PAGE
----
Transport Across the Membran BIOL 160 Sphack Lecture 6
Transport Across the Membran BIOL 160 Sphack Lecture 6 Biol 160
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This 4 page Class Notes was uploaded by Anushree Kumar on Monday March 7, 2016. The Class Notes belongs to Biol 160 at University of Tennessee - Knoxville taught by Dr. Shpak in Spring 2016. Since its upload, it has received 12 views. For similar materials see Cellular and Molecular Biology in Biology at University of Tennessee - Knoxville.
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Date Created: 03/07/16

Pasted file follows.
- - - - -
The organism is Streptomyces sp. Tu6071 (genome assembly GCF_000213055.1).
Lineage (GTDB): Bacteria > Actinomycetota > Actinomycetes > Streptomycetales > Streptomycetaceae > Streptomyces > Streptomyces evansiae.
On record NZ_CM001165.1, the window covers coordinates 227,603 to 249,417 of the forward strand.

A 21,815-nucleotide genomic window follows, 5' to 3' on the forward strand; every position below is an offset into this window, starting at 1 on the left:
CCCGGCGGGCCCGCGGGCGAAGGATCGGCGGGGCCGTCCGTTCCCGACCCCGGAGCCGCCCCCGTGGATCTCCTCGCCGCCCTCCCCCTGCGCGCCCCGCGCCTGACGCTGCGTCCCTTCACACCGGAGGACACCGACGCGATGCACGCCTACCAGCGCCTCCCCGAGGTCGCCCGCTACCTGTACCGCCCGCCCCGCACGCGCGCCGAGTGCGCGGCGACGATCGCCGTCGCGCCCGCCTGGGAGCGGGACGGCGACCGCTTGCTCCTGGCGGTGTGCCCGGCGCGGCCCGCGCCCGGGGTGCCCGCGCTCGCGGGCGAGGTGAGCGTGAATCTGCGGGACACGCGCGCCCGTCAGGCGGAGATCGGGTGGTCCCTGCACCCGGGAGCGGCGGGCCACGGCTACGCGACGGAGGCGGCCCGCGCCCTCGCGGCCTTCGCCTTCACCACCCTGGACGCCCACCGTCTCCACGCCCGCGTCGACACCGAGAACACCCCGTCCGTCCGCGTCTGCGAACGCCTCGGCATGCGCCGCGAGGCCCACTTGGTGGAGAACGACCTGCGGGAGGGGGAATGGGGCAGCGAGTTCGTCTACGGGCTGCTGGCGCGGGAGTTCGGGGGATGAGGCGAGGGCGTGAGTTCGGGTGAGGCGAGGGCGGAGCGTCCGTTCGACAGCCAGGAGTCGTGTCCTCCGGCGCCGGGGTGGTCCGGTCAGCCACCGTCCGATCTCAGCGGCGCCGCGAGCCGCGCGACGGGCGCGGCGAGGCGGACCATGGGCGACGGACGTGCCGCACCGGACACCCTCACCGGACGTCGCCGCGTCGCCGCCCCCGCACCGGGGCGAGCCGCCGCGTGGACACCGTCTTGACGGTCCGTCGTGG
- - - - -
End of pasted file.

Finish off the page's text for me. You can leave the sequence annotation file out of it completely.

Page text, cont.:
BIOL 160 Sphack Transport Across Membrane Important point key term learning objective Plasma Membranes - Selective permeability o Allows compounds inside that cell needs o Keeps band compouds out - allows cell to maintain homeostasis o environment inside cell can be different from outside of cell - allows compartmentalization o chemical reactions are more efficient o reactions that don’t go well together can be separated Fluid Mosaic Model – a model that shows how proteins are imbedded in the membrane - model includes phospholipids and proteins o integral proteins – inside the hydrophobic bilayer amphipathic – part hydrophilic and part hydrophobic can span a membrane can have segments facing the inside and outside of cell o peripheral proteins - on the outsides of the bilayer/hydrophilic sides found only on the side of the membrane peripheral proteins are usually attached to integral proteins - proteins in general can be amphipathic o the hydrophilic amino acids will be towards the end o hydrophobic amino acids will stay in the middle Freeze Fracture proteins – experiment that figured out proteins were imbedded in the membrane - scientist froze a cell in ice - broke off a section of the ice o this peeled some of the membrane off so that half of the lipid bilayer was still intact - they noticed bumps were jutting out even though the top half of the bilayer was removed - concluded these were proteins imbedded in the membrane Fluidity of Membrane - phospholipids are in constant lateral motion o weak hydrophobic reactions make this possible o p.lipids usually never switch sides Electrochemical gradient - the concentration (of atoms) and charge gradient across a membrane - Na+/Cl- gradient o more Na+ outside cell o more Cl- inside cell Passive Transport/Simple Diffusion - moves down concentration gradient - no energy input required - no type of transport protein involved - movement of substances through channels and carriers are passive - passive transport - Transport Proteins – integral proteins that transport molecules and affect membrane permeability - Channel proteins o Facilitated diffusion down/along chemical gradient o Channel has specific structure for 1 or 2 particular ions/molecules o Helps molecules get across more efficiently aquaporin is a common channel protein – it helps water molecules across the membrane - Gated channels o Regulates movement across membrane o Opens and closes in response to a signal Example: potassium channel in membrane. When inside of membrane has a negative charge (relative to outside) then channel is closed. If the charges reverse(inside becomes more positive), the channel opens to restore the original charge state Example: if a molecule binds to the channel, it can stay open for as long as the molecule is binded (extracellular) ligand gated channel o This is still passive transport - Carrier proteins/transporters o Interact with their “cargo” heavily o Physically change shape to allow bigger molecule Still passive transport Factors that affect the rate of facilitated diffusion - Solute concentration on either side of membrane - Number of carrier proteins available in membrane - Affinity of carrier proteins for ions/molecules Pumps -membrane proteins that actively transport molecules across membrane o Uses active transport! o Pushes molecules against electrochemical gradient o Requires ATP to function Against gradient isn’t natural, that’s why it needs energy to do this How ATP Actually Works - P-groups have 2 negative charges - 1 P group leave ATP o Makes 1 ADP and 1 lone P - Lone P interacts with the charged amino acids in the protein (pump) - This makes the protein’s potential energy increase o The protein changes shape because of it - when lone P leaves, protein changes shape again o returns to original shape and process starts again ATP is an example of an activated nucleotide How the Na+/K+ pump works - Empty (unbound protein: 3 empty slots in protein that have a strong attraction for Na+ ions - 3 Na binds to sites o 3 NA+ ions from the inside bind to these spots. o ATP approaches the pump - ATP makes pump change shape o A phosphate from ATP binds to the protein, making the protein change shape - Na+ ions release o Once protein changes shape, the Na+ ions leave the cell o The lone P is still attached to the protein - Empty (unbound) protein o After Na+ ions leave, there are 2 slots in the protein that have a high attraction for 2 K+ ions o Lone P is still attached - 2 K+ bind to sites o 2 K+ ions from outside the cell bind to these spots o Lone P is still attached - P leaves and changes shape o The lone P finally leaves, making the protein change back to its original shape (in shape 1) - K+ ions release o Once protein changes shape again o The K+ ions leave the protein and go inside the cell - The process repeats Secondary Active Transport/Cotransporter - Cotransporter – transmembrane protein that helps diffuse and ion down its gradient, while simultaneously transporting another ion against its gradient - Two types of cotransporters o Symporters – Uses energy from transporting ion A down gradient to transport ion B in the same direction, against its gradient o Antiporters – transports ion A down gradient while transporting ion B in the opposite direction, against its gradient Primary Active Transport vs. Secondary Active Transport - Primary – requires hydrolysis of ATP to drive movement. Different molecules that are being transported move one molecule type at a time o Example: Na+/K+ pump - Secondary – molecule transport that transports two molecules/ions. One with gradient, one against. Doesn’t require ATP because secondary transport utilized gradients Cystic Fibrosis - can be caused by improper flow of chloride ions